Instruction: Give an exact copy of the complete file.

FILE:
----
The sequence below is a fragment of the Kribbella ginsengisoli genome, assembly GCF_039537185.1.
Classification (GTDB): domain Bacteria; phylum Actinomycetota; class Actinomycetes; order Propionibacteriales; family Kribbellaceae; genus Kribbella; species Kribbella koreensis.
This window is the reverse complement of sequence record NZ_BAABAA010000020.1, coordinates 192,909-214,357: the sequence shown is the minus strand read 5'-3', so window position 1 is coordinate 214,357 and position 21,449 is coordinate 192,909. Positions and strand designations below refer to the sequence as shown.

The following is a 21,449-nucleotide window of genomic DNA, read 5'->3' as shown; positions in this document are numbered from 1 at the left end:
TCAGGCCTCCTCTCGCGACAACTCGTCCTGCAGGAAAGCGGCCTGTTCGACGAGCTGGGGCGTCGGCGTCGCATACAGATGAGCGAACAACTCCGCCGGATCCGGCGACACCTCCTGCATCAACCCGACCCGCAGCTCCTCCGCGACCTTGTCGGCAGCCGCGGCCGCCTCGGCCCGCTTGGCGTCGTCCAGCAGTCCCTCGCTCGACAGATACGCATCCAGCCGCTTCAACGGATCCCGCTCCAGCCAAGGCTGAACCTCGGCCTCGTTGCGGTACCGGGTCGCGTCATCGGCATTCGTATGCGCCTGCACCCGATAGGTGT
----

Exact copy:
The sequence below is a fragment of the Kribbella ginsengisoli genome, assembly GCF_039537185.1.
Classification (GTDB): domain Bacteria; phylum Actinomycetota; class Actinomycetes; order Propionibacteriales; family Kribbellaceae; genus Kribbella; species Kribbella koreensis.
This window is the reverse complement of sequence record NZ_BAABAA010000020.1, coordinates 192,909-214,357: the sequence shown is the minus strand read 5'-3', so window position 1 is coordinate 214,357 and position 21,449 is coordinate 192,909. Positions and strand designations below refer to the sequence as shown.

The following is a 21,449-nucleotide window of genomic DNA, read 5'->3' as shown; positions in this document are numbered from 1 at the left end:
TCAGGCCTCCTCTCGCGACAACTCGTCCTGCAGGAAAGCGGCCTGTTCGACGAGCTGGGGCGTCGGCGTCGCATACAGATGAGCGAACAACTCCGCCGGATCCGGCGACACCTCCTGCATCAACCCGACCCGCAGCTCCTCCGCGACCTTGTCGGCAGCCGCGGCCGCCTCGGCCCGCTTGGCGTCGTCCAGCAGTCCCTCGCTCGACAGATACGCATCCAGCCGCTTCAACGGATCCCGCTCCAGCCAAGGCTGAACCTCGGCCTCGTTGCGGTACCGGGTCGCGTCATCGGCATTCGTATGCGCCTGCACCCGATAGGTGT